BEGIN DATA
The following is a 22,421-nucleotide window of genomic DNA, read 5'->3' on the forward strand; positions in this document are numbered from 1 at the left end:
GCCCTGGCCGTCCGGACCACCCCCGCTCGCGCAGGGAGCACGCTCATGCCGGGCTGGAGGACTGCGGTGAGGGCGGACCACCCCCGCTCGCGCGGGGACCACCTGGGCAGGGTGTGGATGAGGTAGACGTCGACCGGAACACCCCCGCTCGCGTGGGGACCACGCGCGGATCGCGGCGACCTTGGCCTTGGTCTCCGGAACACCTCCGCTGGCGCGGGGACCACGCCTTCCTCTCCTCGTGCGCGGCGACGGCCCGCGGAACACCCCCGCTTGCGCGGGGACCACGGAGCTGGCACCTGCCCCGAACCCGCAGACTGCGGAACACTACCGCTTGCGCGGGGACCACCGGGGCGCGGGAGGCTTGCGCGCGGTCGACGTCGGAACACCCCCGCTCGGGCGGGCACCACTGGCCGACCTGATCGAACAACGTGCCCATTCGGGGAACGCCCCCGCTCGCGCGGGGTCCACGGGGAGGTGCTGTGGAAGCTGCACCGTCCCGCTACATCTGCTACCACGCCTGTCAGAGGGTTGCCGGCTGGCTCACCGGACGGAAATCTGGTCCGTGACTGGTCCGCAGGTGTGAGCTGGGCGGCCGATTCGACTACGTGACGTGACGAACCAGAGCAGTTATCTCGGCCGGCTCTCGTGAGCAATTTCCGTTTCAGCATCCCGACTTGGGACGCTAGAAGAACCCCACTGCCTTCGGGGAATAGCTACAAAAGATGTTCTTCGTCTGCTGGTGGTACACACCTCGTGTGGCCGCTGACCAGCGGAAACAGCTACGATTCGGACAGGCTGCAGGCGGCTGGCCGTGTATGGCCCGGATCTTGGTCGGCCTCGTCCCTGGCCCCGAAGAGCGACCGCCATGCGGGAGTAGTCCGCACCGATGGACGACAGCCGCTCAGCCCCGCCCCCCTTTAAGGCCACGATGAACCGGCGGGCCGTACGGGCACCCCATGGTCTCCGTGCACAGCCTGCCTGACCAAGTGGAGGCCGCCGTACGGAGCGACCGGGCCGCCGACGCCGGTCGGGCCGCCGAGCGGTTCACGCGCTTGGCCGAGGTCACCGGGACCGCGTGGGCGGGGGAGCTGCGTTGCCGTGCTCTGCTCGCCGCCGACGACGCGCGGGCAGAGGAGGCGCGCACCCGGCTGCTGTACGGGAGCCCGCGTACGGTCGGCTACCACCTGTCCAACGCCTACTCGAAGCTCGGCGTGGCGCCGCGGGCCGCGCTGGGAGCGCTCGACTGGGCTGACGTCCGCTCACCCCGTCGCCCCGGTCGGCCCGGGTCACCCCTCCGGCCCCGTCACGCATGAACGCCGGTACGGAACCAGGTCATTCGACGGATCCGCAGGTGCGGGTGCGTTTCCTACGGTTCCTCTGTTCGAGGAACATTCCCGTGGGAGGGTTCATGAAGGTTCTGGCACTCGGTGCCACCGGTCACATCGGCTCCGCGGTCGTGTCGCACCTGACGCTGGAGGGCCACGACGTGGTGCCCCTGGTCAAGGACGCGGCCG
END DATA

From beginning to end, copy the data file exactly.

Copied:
The following is a 22,421-nucleotide window of genomic DNA, read 5'->3' on the forward strand; positions in this document are numbered from 1 at the left end:
GCCCTGGCCGTCCGGACCACCCCCGCTCGCGCAGGGAGCACGCTCATGCCGGGCTGGAGGACTGCGGTGAGGGCGGACCACCCCCGCTCGCGCGGGGACCACCTGGGCAGGGTGTGGATGAGGTAGACGTCGACCGGAACACCCCCGCTCGCGTGGGGACCACGCGCGGATCGCGGCGACCTTGGCCTTGGTCTCCGGAACACCTCCGCTGGCGCGGGGACCACGCCTTCCTCTCCTCGTGCGCGGCGACGGCCCGCGGAACACCCCCGCTTGCGCGGGGACCACGGAGCTGGCACCTGCCCCGAACCCGCAGACTGCGGAACACTACCGCTTGCGCGGGGACCACCGGGGCGCGGGAGGCTTGCGCGCGGTCGACGTCGGAACACCCCCGCTCGGGCGGGCACCACTGGCCGACCTGATCGAACAACGTGCCCATTCGGGGAACGCCCCCGCTCGCGCGGGGTCCACGGGGAGGTGCTGTGGAAGCTGCACCGTCCCGCTACATCTGCTACCACGCCTGTCAGAGGGTTGCCGGCTGGCTCACCGGACGGAAATCTGGTCCGTGACTGGTCCGCAGGTGTGAGCTGGGCGGCCGATTCGACTACGTGACGTGACGAACCAGAGCAGTTATCTCGGCCGGCTCTCGTGAGCAATTTCCGTTTCAGCATCCCGACTTGGGACGCTAGAAGAACCCCACTGCCTTCGGGGAATAGCTACAAAAGATGTTCTTCGTCTGCTGGTGGTACACACCTCGTGTGGCCGCTGACCAGCGGAAACAGCTACGATTCGGACAGGCTGCAGGCGGCTGGCCGTGTATGGCCCGGATCTTGGTCGGCCTCGTCCCTGGCCCCGAAGAGCGACCGCCATGCGGGAGTAGTCCGCACCGATGGACGACAGCCGCTCAGCCCCGCCCCCCTTTAAGGCCACGATGAACCGGCGGGCCGTACGGGCACCCCATGGTCTCCGTGCACAGCCTGCCTGACCAAGTGGAGGCCGCCGTACGGAGCGACCGGGCCGCCGACGCCGGTCGGGCCGCCGAGCGGTTCACGCGCTTGGCCGAGGTCACCGGGACCGCGTGGGCGGGGGAGCTGCGTTGCCGTGCTCTGCTCGCCGCCGACGACGCGCGGGCAGAGGAGGCGCGCACCCGGCTGCTGTACGGGAGCCCGCGTACGGTCGGCTACCACCTGTCCAACGCCTACTCGAAGCTCGGCGTGGCGCCGCGGGCCGCGCTGGGAGCGCTCGACTGGGCTGACGTCCGCTCACCCCGTCGCCCCGGTCGGCCCGGGTCACCCCTCCGGCCCCGTCACGCATGAACGCCGGTACGGAACCAGGTCATTCGACGGATCCGCAGGTGCGGGTGCGTTTCCTACGGTTCCTCTGTTCGAGGAACATTCCCGTGGGAGGGTTCATGAAGGTTCTGGCACTCGGTGCCACCGGTCACATCGGCTCCGCGGTCGTGTCGCACCTGACGCTGGAGGGCCACGACGTGGTGCCCCTGGTCAAGGACGCGGCCG